Behind that smiling countenance and bullet-proof positive attitude that you’re likely to encounter is the other me: frustrated, beaten down and yes, depressed. Sometimes. Lately it feels like it’s more often than not. My aging spinal cord injury isn’t helping things. Walking, even with crutches, is more difficult than ever. Two worn out painful shoulders are awaiting replacement surgery. Leg spasms are ruling the day. Waaah. Sounds like a lot of complaining to me.
Guest Writers Blog
This blog presents the ideas and creative thinking of some of Utah's talented older adult writers. Their submissions are to inform and entertain, not to present policy or opinion positions of the Utah Commission on Aging. Enjoy.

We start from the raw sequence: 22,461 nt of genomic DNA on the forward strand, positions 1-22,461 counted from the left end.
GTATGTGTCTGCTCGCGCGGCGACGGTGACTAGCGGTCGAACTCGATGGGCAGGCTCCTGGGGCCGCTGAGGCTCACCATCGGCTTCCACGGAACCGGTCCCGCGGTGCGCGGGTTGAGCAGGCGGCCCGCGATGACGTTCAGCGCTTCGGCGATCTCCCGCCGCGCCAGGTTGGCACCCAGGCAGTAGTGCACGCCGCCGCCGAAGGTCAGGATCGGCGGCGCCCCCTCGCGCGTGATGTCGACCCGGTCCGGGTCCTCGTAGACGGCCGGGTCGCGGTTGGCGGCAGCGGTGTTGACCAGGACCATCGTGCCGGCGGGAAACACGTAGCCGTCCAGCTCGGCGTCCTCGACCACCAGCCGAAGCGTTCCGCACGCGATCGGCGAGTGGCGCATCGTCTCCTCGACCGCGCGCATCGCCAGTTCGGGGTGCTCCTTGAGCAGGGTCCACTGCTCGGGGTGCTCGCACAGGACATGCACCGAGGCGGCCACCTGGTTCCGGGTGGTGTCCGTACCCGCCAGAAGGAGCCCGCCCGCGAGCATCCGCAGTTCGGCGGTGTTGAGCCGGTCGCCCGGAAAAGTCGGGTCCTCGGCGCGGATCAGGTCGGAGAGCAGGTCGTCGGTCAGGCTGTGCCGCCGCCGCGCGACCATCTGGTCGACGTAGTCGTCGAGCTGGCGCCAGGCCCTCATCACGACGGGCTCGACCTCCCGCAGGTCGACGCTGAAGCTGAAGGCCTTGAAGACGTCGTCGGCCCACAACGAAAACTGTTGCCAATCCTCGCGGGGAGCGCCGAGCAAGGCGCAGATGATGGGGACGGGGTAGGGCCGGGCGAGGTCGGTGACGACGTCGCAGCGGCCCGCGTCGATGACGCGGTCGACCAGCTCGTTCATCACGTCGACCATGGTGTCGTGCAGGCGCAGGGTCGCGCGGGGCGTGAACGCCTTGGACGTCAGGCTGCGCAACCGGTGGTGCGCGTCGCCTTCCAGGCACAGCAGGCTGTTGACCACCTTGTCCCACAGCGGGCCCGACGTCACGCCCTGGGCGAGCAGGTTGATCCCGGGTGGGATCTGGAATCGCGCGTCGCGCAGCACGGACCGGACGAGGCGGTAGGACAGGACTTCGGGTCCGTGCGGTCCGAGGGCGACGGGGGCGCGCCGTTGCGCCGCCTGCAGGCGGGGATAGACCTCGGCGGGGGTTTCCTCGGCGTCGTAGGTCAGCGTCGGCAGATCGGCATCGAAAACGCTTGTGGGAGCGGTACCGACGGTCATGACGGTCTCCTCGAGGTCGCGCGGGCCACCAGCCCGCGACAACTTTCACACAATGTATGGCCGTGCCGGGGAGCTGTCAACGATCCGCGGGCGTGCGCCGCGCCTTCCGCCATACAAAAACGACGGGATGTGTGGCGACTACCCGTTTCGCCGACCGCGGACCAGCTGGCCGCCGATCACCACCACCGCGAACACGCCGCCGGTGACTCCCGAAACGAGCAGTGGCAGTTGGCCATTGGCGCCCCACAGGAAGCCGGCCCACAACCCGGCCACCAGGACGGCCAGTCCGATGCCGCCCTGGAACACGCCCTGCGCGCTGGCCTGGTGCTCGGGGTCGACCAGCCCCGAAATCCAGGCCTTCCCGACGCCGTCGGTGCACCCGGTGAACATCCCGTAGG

There’s no shortage of positive thinking theories out there, but the one that has resonated with me comes from—no surprise—Brian Clark’s newsletter Further. In his July 6 newsletter, he writes “Positive beliefs can spark a placebo effect that helps us succeed. Conversely, negative beliefs and the accompanying thoughts can keep us “in our heads” and away from a state of optimal performance.”
Our relationships are very important for our general health and well-being. Unfortunately, when this need goes unmet there can be serious mental and physical health consequences, including cardiovascular disease, depression, and dementia. In the US, more than a quarter of older adults and nearly half of women over the age of 75 live alone . Social isolation is considered a risk factor for loneliness, the subjective feeling of being alone. People who live with others, especially if the relationships are of poor quality or strained, can also feel lonely, regardless of the frequency of social contact. (Image courtesy of Justin MacKenzie, 2018)